And, we might want to look outside of automation. All applications don't need automation features nor are trying to interact with other apps or modify any restricted features. The AutoHotkey language is very much capable of building a more standard type of application.
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Re: Android Applications

15 Dec 2018, 04:02

Indeed - but in order to do this you will have to make quite a few changes.
The current AutoHotkey language is not made for cross platform compiling.
It would make sense to create a language which expresses itself in a way that is not specific to any os.
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Re: Android Applications

15 Dec 2018, 13:12

nnnik wrote:
15 Dec 2018, 04:02
Indeed - but in order to do this you will have to make quite a few changes.
The current AutoHotkey language is not made for cross platform compiling.
It would make sense to create a language which expresses itself in a way that is not specific to any os.
Is A New Language Needed?

I don't think that any automation language could be so agnostic, because of the differences between OSes. In order to exploit certain features of an OS to the maximum or greatest extent, inevitably there would be some different language to express specifics. It could be a matter of using existing AutoHotkey language for Windows when applicable, and having a subset of OS specific commands when not. Such was the case for AutoHotkey on WInCE years ago, (https://autohotkey.com/board/topic/2477 ... artphones/).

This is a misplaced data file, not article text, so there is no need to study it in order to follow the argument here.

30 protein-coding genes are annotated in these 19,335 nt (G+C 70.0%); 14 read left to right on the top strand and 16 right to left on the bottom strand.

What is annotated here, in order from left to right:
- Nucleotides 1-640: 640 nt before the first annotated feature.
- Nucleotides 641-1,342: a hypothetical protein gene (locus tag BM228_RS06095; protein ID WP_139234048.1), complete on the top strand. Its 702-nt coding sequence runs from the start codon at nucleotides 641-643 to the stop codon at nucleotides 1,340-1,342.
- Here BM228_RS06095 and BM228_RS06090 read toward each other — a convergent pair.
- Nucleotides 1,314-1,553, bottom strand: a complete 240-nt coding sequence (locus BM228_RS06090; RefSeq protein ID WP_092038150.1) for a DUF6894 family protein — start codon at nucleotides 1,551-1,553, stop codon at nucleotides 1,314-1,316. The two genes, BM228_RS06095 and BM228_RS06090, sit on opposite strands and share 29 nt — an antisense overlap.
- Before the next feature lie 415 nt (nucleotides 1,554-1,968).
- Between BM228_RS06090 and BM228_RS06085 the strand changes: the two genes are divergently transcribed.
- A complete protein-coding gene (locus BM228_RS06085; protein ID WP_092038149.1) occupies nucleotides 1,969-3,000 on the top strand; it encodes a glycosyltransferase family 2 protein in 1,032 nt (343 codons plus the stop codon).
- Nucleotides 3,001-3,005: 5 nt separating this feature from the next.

Case in point, 2 examples that I gave were Autokey and Simba (http://docs.villavu.com/simba/referencescript.html). Simba runs on both Windows and Linux, with few discernible differences. However, Simba is often used for more limited purposes as oppose to automation in general, and it is their use of Pascal that gives it more generalized capabilities over what it appears that it was initially designed for. AutoHotkey looks to be able to cover what Autokey does linguistically (despite it being run on Linux), without needing any new language.

Cross Platform Compiling

In regards to this, it's why I mentioned a transpiler (source to source compiler). It's Object Pascal and the Free Pascal Compiler, which could provide cross platform compiling. The transpiler could translate AutoHotkey script code to corresponding Object Pascal code. Where a 1 to 1 correspondence is not possible (though people might be surprised how much 1 to 1 or near to it syntax that there is), various functions written in Object Pascal may provide the required ability to execute a command from the AutoHotkey language.

This possibility can be readily seen by looking at Simba scripts and comparing them to AutoHotkey scripts. Though the purpose and goals of the 2 scripting languages are quite different, it can be seen how AutoHotkey language might be translated into Object Pascal.

Part of the thinking on this, is to separate what is the AutoHotkey interpreter (written in C++), from the AutoHotkey language and syntax. Where the AutoHotkey language is thought of in a more agnostic way, and can be implemented in other lower level languages. Object Pascal is unusual in this regard, as having both low level and high level language attributes, and the FPC (Free Pascal Compiler) that can do cross platform compiling. To include for both Linux and Android.